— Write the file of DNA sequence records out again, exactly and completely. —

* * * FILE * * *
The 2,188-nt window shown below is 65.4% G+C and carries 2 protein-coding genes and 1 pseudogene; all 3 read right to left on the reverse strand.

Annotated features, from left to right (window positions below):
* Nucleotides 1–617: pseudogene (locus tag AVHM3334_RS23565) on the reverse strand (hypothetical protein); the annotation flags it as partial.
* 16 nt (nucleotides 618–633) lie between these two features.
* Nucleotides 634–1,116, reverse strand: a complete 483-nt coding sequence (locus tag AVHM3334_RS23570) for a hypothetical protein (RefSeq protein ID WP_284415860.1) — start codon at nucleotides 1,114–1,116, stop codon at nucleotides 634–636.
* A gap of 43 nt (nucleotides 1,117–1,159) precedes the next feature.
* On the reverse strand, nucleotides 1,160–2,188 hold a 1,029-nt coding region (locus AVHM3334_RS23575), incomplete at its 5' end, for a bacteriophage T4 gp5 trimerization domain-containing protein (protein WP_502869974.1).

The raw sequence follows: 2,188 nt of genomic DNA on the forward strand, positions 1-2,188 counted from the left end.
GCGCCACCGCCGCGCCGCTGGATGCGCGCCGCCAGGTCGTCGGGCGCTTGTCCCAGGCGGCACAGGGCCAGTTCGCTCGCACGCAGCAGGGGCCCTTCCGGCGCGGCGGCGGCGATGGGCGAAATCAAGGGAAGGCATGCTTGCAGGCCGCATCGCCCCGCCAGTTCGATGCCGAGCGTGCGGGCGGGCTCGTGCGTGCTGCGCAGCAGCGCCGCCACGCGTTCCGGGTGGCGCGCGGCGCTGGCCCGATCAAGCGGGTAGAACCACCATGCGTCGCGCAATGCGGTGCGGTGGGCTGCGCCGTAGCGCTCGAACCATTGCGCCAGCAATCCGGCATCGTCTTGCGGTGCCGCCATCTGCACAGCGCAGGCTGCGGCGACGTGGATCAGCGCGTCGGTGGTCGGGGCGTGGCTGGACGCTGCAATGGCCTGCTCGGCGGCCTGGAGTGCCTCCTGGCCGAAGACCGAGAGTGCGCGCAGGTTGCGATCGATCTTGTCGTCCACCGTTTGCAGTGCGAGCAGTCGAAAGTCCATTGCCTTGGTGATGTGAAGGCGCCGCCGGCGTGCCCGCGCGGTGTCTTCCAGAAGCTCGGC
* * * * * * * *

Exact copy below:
The 2,188-nt window shown below is 65.4% G+C and carries 2 protein-coding genes and 1 pseudogene; all 3 read right to left on the reverse strand.

Annotated features, from left to right (window positions below):
* Nucleotides 1–617: pseudogene (locus tag AVHM3334_RS23565) on the reverse strand (hypothetical protein); the annotation flags it as partial.
* 16 nt (nucleotides 618–633) lie between these two features.
* Nucleotides 634–1,116, reverse strand: a complete 483-nt coding sequence (locus tag AVHM3334_RS23570) for a hypothetical protein (RefSeq protein ID WP_284415860.1) — start codon at nucleotides 1,114–1,116, stop codon at nucleotides 634–636.
* A gap of 43 nt (nucleotides 1,117–1,159) precedes the next feature.
* On the reverse strand, nucleotides 1,160–2,188 hold a 1,029-nt coding region (locus AVHM3334_RS23575), incomplete at its 5' end, for a bacteriophage T4 gp5 trimerization domain-containing protein (protein WP_502869974.1).

The raw sequence follows: 2,188 nt of genomic DNA on the forward strand, positions 1-2,188 counted from the left end.
GCGCCACCGCCGCGCCGCTGGATGCGCGCCGCCAGGTCGTCGGGCGCTTGTCCCAGGCGGCACAGGGCCAGTTCGCTCGCACGCAGCAGGGGCCCTTCCGGCGCGGCGGCGGCGATGGGCGAAATCAAGGGAAGGCATGCTTGCAGGCCGCATCGCCCCGCCAGTTCGATGCCGAGCGTGCGGGCGGGCTCGTGCGTGCTGCGCAGCAGCGCCGCCACGCGTTCCGGGTGGCGCGCGGCGCTGGCCCGATCAAGCGGGTAGAACCACCATGCGTCGCGCAATGCGGTGCGGTGGGCTGCGCCGTAGCGCTCGAACCATTGCGCCAGCAATCCGGCATCGTCTTGCGGTGCCGCCATCTGCACAGCGCAGGCTGCGGCGACGTGGATCAGCGCGTCGGTGGTCGGGGCGTGGCTGGACGCTGCAATGGCCTGCTCGGCGGCCTGGAGTGCCTCCTGGCCGAAGACCGAGAGTGCGCGCAGGTTGCGATCGATCTTGTCGTCCACCGTTTGCAGTGCGAGCAGTCGAAAGTCCATTGCCTTGGTGATGTGAAGGCGCCGCCGGCGTGCCCGCGCGGTGTCTTCCAGAAGCTCGGC